This happened on a Tuesday. The street as they say was empty (although it clearly wasn’t), when the barista called out what sounded like a Small Denise.
A large man with a limp and a neck brace and a purplish burn or bruise or birthmark across his face—Big Bruce, we called him—came to the counter to collect it when, strangely, a small woman at the last moment stepped in front of the man.
She told him that she was the drink’s namesake, and she wanted to know who was responsible for this. She complained that the coffee shop was stereotyping, profiling, making fun of her. Her voice was such a mousy whisper of a squeak that we could hardly hear her over the steaming milk and grinding beans.
“Look, Denise, if that’s even your name,” the manager said after being called from out of the back room where he had been in the middle of a texting war with his ex. “We built you a booth with a high chair and a parking spot for your tricycle. What, now, could be so possibly wrong with the drink?”
She said that she wanted to be a Mexican mocha, and the manager said, “But Denise, you’re white, probably white trash.”
She said in the very least that she wanted to be some sort of fancy Americano and he said, “Please, Denise, you just arrived from Bulgaria. You’ve been in the country what, a whole sixteen days? No offence, but you’ll probably be the first mail-ordered bride who gets returned to sender.”
She said that she deserved at least a little thing, and so the manager took a well-chewed, flesh-colored wad of gum out of his mouth, plopped it into the drink and poured in some hot water. He called the new drink a Small Denise with a Wad of Gum and Some Hot Water.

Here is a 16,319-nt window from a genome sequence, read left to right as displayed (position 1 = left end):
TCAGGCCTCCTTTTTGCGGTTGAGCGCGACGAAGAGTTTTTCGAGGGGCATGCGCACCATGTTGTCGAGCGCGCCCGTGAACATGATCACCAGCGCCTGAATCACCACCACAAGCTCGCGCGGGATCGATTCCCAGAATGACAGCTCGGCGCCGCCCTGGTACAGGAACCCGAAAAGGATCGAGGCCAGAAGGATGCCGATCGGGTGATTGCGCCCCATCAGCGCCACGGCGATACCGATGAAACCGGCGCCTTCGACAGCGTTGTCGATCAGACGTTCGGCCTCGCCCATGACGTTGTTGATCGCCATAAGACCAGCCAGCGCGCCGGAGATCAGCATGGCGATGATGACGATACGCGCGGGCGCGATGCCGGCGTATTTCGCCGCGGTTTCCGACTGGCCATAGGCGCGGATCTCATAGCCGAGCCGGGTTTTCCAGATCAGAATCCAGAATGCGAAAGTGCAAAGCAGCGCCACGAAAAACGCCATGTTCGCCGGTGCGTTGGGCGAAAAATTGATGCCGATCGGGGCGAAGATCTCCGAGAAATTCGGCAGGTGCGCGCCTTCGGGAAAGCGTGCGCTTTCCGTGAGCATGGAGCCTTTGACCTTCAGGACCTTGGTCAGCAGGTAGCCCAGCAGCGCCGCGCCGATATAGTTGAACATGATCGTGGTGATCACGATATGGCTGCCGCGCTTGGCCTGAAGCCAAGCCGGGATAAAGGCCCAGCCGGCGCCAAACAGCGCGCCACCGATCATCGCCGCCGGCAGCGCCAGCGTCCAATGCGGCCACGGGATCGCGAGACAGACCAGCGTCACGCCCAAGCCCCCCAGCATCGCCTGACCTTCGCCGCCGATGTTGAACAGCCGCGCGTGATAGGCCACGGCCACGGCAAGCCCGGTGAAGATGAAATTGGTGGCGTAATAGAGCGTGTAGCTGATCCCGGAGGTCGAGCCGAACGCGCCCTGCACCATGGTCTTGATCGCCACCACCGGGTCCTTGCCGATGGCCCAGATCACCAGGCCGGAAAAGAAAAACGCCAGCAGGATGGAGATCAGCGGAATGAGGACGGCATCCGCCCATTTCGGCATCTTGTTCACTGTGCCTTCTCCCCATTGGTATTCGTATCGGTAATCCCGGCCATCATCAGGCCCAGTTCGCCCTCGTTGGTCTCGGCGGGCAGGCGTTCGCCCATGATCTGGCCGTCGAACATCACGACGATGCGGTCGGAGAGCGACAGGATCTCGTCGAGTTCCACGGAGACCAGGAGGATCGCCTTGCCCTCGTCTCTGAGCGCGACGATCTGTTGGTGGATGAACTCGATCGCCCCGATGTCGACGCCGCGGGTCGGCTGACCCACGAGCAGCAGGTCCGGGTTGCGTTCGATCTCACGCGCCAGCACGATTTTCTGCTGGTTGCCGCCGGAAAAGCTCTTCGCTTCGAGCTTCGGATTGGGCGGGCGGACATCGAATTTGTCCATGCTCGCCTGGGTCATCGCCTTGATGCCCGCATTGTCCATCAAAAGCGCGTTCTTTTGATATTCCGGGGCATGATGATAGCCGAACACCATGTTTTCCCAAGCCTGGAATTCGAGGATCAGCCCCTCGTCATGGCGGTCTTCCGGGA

But nobody ordered that drink, not even Big Bruce.
The coffee shop was seriously considering taking the Small Denise off the menu when Jesus, the modern miracle-worker with latte art, had the idea of building a fence around the drink, with barbed wire, guarded by miniature dogs (not real dogs, of course, but mechanized dogs) so that the customers had to work really hard at sneaking the drink out.
People everywhere, suddenly, couldn’t stop talking about the Small Denise and how important it was for them to have, to drink down first thing every morning, to pee out later. They were obsessed, if not dehydrated. Their lips were chapped.
Other coffee shops started making knock-offs, calling their drinks Midget Denise, for instance, which was offensive, we thought. They called them Little Person Denise and Munchkin Loser Bulgarian Woman-Child with Hairy Upper Lip.
Our manager finally suggested a round up. He thought we might collect all the drinks and send them back to Bulgaria, along with Denise, but that was stupid.
Although many drinks in cups that looked much like our own were eventually confiscated, there were too many drinks by now. There had been an absolute infiltration of the Denise drinks and their knock-offs. And besides, people these days had their own espresso machines. They could—and did, quite often, in fact, or so we heard—make their own.